Food in Andalusia

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Food
'Young Olive On A Branch' - Andalusia
'Young Olive On A Branch' Leyla Ismet / Shutterstock

Among Andalusia’s many qualities, such as its beautiful countryside and its flamboyant flamenco dancers, visitors often list its great food. Here, Mediterranean specialties are mixed with Arabic traditions to create a cuisine which is both diverse and rich in taste.

Andalusian cooking often involve a lot of olive oil, red wine, fish, fruits and nuts. Exotic spices first introduced by the Moors, such as saffron, almonds, zucchini, dates and sweet peppers, remain popular today.The most typical Andalusian food is tapas, small dishes often served with a cold beer or a glass of wine. Many are simply pieces of bread, cheese or meat, but depending on where you go you can find more extravagant creations. While some tapas, like olives and ensaladilla rusa, are served cold, others like gambas pil-pil are served sizzling hot.

Most Andalusian restaurants serve tapas, and it’s common to take a tour around the local bars to try out their different dishes. In Granada, you may get a free tapas with every drink you order. Popular tapas include aceitunas (olives), albóndigas (meatballs with sauce), boquerones (anchovies served in vinegar), chopitos (battered and fried squid) and gambas (prawns).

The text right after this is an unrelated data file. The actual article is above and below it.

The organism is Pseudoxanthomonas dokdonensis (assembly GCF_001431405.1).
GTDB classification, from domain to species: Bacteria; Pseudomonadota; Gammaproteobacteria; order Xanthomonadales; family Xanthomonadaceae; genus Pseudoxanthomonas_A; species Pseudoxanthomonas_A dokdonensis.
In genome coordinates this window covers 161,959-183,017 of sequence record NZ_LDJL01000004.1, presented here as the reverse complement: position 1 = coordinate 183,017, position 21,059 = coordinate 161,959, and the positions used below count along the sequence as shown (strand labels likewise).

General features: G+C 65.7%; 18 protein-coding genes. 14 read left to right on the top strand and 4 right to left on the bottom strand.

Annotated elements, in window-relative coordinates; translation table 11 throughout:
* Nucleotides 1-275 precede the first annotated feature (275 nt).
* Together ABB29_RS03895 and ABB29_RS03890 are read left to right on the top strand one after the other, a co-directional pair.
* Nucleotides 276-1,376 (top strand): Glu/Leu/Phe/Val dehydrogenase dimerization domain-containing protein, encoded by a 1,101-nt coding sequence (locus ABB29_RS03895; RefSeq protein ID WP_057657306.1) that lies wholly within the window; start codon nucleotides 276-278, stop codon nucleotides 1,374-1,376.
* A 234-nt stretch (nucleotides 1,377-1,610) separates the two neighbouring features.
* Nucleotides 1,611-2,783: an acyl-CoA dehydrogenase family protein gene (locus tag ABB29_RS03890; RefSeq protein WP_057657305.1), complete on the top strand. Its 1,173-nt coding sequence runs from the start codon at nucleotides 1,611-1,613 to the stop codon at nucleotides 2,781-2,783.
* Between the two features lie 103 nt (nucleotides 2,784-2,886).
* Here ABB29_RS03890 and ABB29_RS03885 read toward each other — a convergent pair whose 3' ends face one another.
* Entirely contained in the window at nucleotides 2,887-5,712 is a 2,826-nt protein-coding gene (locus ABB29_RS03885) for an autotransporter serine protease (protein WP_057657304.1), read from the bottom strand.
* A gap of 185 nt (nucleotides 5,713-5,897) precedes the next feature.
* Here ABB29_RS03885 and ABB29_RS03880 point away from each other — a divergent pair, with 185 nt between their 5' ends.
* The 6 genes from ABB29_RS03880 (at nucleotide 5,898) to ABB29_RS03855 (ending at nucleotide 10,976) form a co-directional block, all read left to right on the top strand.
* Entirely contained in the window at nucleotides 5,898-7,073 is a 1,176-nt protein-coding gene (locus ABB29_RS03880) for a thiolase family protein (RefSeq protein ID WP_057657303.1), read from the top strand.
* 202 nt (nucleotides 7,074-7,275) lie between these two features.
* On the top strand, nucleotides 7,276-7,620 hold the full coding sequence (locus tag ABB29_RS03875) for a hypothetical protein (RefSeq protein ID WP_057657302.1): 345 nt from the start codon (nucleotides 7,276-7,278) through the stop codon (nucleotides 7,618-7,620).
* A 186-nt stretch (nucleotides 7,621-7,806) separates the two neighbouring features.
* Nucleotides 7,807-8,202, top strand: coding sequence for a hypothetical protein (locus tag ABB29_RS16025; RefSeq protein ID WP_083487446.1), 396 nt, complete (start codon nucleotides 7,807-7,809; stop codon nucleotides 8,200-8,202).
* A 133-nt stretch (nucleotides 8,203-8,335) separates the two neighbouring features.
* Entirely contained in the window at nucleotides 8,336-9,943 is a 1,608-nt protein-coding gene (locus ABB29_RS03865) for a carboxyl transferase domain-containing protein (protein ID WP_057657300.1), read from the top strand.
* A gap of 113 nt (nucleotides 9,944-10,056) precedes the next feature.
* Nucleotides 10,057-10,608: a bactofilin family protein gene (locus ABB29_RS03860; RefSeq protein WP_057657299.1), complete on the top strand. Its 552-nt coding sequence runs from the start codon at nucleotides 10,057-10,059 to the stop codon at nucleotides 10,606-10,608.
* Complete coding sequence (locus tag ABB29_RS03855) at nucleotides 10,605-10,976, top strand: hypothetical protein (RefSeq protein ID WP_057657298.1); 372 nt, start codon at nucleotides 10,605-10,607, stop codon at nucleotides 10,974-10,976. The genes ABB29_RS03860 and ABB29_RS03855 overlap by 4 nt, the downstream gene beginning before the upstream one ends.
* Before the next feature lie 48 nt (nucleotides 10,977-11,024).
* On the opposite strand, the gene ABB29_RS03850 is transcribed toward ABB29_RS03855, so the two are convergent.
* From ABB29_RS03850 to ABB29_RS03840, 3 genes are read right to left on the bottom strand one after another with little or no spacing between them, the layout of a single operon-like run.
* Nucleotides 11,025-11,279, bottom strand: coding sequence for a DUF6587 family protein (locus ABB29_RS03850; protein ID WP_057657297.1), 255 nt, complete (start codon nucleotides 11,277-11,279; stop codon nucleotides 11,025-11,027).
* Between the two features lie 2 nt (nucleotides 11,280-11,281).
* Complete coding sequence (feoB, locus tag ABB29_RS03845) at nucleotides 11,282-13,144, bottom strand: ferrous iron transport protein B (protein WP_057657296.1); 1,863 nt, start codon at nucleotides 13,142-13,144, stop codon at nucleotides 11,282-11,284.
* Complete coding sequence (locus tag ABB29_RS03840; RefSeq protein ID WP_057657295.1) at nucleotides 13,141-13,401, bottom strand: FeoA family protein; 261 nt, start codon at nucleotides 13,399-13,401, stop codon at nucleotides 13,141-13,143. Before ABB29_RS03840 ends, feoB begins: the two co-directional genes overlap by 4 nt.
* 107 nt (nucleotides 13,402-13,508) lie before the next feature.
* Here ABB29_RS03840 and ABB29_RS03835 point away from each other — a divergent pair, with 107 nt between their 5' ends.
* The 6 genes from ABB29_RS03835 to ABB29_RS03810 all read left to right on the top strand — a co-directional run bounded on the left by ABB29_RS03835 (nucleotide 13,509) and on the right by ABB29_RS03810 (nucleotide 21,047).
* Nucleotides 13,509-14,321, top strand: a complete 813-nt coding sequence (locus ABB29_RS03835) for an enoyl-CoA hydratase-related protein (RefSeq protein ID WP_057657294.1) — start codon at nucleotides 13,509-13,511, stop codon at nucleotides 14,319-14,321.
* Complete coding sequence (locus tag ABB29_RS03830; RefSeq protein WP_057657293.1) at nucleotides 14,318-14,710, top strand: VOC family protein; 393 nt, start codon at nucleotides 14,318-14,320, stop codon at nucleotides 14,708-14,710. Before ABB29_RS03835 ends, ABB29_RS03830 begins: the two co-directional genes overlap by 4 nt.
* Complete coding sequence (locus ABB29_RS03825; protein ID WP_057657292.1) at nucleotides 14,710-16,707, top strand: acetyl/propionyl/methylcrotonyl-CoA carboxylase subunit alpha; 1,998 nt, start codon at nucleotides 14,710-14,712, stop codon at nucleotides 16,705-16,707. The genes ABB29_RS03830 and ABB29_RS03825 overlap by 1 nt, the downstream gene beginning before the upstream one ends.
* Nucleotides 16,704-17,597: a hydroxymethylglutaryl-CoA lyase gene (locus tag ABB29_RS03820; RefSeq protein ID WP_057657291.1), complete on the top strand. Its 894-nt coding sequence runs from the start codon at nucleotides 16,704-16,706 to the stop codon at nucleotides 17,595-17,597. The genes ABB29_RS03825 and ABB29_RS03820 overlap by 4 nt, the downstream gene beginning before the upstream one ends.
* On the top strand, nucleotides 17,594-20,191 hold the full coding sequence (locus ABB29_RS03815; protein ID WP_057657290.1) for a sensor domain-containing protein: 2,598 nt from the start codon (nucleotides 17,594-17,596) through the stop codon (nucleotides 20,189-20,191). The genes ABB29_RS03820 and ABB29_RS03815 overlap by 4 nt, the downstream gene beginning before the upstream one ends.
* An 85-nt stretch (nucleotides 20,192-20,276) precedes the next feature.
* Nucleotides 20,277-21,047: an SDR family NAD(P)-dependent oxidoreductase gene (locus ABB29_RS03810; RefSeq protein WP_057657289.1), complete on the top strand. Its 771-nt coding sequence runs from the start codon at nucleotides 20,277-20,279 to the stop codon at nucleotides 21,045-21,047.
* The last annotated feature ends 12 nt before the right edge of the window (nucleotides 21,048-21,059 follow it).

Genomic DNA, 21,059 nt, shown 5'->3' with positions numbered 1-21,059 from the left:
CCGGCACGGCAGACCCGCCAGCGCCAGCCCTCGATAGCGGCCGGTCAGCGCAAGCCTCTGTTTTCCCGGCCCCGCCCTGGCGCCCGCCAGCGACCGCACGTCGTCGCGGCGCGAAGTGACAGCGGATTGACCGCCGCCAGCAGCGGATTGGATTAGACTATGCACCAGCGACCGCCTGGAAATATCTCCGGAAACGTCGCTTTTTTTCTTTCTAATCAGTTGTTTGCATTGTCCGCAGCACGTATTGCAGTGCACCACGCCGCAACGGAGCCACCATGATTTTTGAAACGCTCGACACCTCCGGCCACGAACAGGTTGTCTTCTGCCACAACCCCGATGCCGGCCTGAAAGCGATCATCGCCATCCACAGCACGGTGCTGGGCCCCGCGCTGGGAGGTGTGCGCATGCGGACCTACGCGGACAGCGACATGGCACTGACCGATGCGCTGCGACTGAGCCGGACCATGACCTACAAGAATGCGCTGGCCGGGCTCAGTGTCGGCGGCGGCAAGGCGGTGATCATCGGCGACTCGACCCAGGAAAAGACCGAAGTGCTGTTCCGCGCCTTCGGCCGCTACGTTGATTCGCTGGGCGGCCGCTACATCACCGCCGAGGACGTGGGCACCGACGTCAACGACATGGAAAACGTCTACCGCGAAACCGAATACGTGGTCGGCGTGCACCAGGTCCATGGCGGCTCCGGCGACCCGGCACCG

The Serrano ham is an Andalusian specialty you are likely to see during your stay. Bars, restaurants and supermarkets often have shanks of ham ready to be carved. It’s usually served as is or combined with cheese or melon. The more expensive Iberian ham is made from black Iberian pigs that are fed a strict diet of acorns before slaughter, which gives the meat a very distinct and delicious flavour.

Another popular dish is gazpacho, a vegetable soup. There are many different types of gazpacho since every region has its own variety, but the red containing garlic, cucumber, bread, water and peppers is the most common. Gazpacho is always served cold and makes a perfect meal on its own or a starter to any dish, especially in the hot summer months.

Andalusian desserts are often very sweet and have been heavily influenced by the Moors. They are often bathed in honey and flavoured with aniseed, cinnamon and ground almonds. Each region has its own specialty, so visit your local restaurants and see what interesting finds you can make.